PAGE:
As the mother of third culture kids, I’m letting go of the fear and leaning into the formation afoot. This life isn’t only about migration, multiple places and varied cultures; it’s about the formation of a sweeping worldview. My son will see things I miss, my daughter will hear things I’m deaf to – and this is what I want for them, to have eyes that see and ears that hear so they can engage with greater insight than I ever imagined. This kind of life might not be easy, and I’ll give them that. But our bi-cultural life is good, and they will reap the rewards in irrevocable ways. I trust that to be true.

I’ve been wondering about the life of Jesus in all this. He resided in heavenly places with limitless access to glory, goodness and power. He moved to earth inhabiting a humble home in Nazareth with a stay-at-home mom and a tradesman for a father. And both these places were home to Him, shaping who He was and how He grew to be Messiah. No one could say He was only God – because He knew what it was to live on the underbelly of the empire that oppressed His people. And yet we can’t say His humanity was simply that, surely it was shaped by His deep remembrance of His heavenly home. Maybe it took both places for His formation, both places contributing to our salvation through the most stunning Third Culture Kid.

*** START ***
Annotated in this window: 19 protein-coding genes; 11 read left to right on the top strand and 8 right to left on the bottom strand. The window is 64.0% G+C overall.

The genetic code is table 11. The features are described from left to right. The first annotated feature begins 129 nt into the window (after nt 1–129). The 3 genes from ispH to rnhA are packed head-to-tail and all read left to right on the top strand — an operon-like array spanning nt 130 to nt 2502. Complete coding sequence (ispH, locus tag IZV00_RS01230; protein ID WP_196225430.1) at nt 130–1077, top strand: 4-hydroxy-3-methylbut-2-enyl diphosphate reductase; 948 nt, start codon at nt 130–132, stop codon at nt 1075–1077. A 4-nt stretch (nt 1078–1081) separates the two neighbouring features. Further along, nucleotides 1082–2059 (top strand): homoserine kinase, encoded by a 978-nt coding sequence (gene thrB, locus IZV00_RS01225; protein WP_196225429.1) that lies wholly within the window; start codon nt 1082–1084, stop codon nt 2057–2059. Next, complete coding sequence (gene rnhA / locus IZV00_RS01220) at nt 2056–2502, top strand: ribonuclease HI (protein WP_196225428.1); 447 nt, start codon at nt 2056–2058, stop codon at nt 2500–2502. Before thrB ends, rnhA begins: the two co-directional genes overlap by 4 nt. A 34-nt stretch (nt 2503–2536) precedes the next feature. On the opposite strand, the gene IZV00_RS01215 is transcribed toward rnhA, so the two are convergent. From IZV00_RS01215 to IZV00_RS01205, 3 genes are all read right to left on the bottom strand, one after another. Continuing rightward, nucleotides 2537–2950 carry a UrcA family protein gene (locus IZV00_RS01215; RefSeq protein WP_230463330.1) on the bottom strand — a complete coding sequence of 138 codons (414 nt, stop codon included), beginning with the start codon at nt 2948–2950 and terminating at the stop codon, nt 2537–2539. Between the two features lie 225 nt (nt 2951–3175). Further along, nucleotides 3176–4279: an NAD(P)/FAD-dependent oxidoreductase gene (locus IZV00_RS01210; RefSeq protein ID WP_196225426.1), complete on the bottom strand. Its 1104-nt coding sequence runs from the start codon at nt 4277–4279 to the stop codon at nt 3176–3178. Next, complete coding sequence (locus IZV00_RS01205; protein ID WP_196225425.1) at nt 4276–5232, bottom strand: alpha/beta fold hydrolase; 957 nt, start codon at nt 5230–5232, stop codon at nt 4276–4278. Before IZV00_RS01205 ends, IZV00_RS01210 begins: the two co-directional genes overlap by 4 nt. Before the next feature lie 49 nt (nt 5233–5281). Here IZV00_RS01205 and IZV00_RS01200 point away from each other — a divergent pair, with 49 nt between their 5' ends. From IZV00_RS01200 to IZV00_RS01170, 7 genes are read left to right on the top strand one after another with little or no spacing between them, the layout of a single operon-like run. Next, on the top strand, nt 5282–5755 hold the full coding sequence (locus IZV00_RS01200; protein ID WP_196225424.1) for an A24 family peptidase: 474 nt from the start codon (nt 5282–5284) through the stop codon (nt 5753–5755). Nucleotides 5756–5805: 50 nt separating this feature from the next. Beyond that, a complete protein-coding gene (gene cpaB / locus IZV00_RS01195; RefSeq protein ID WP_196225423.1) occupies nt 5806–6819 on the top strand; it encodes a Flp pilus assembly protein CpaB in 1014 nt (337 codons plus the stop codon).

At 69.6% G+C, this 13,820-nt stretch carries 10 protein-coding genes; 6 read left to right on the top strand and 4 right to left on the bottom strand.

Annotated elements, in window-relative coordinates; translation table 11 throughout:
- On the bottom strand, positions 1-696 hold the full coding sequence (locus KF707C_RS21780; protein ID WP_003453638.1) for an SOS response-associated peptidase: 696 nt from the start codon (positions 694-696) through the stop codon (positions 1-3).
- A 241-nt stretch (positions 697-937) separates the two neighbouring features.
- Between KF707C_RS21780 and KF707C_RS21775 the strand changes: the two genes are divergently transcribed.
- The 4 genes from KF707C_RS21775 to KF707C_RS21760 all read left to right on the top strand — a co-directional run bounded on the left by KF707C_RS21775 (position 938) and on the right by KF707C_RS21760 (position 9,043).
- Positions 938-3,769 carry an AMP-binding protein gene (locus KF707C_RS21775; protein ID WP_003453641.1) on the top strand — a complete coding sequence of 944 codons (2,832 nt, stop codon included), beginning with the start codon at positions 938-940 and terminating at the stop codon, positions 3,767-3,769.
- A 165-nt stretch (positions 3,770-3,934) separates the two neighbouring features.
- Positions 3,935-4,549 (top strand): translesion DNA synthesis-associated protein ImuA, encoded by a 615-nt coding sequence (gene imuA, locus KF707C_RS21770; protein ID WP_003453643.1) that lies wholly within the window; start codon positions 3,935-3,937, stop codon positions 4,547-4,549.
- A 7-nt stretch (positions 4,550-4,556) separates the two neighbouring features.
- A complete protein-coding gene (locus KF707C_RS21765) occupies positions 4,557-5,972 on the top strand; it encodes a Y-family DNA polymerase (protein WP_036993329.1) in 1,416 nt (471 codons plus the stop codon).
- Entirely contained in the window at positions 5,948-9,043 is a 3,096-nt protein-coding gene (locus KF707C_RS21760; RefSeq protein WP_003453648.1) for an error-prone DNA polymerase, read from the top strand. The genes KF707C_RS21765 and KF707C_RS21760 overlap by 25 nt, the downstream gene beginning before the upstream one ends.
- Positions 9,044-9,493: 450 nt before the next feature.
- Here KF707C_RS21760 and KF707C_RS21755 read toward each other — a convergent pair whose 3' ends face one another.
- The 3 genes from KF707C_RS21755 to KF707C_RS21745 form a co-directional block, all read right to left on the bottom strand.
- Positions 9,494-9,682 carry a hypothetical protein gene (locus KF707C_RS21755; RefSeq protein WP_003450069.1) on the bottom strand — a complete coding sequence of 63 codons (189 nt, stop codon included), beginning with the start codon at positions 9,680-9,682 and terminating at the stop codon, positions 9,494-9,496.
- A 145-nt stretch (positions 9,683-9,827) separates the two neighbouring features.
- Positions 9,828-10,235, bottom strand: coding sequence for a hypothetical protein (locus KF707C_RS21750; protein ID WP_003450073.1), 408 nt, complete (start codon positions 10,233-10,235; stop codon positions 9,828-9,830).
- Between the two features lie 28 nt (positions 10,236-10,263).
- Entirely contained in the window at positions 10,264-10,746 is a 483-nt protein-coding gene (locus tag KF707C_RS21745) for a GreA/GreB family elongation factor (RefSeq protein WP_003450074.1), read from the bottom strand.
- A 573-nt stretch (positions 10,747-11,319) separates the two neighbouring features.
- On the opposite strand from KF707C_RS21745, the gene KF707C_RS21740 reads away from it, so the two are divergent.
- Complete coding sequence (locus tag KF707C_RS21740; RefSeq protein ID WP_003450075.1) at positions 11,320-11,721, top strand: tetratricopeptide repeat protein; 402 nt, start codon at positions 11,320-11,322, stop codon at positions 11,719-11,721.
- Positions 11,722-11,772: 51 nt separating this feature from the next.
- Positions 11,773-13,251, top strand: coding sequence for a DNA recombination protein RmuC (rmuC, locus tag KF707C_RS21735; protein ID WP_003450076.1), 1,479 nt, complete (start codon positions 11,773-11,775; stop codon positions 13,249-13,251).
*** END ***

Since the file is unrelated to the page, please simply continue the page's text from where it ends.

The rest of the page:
My kids and I talk about this over dinner sometimes. My son’s pretty convinced that our kind of life isn’t unprecedented. We think this is how Jesus lived, and it helps us push through the hard times. I hope they hold on to this – even when they are grown. Either way, I know this is formational.

How do you see the TCK lifestyle as formational for your kids/yourself? Have you ever thought about Jesus as a TCK? As a parent, how do you deal with the fears of raising TCKs?


kajcanadaKelley Nikondeha is a thinker, connector, advocate, avid reader, mother of two beautiful children, lover of God’s justice & jubilee.  She leads theological conversations at Amahoro Africa and is chief storyteller for Communities of Hope. Kelley lives her life in transit between Arizona and Burundi. She’s in transit between continents but also in terms of her own experience of motherhood, discipleship, theological engagement and living into God’s dream for the world. She savors handwritten letters, homemade pesto and anything written by Walter Brueggemann. She is fueled by space and snacks (and Diet Coke).

Blog: kelleynikondeha.com

Twitter: @knikondeha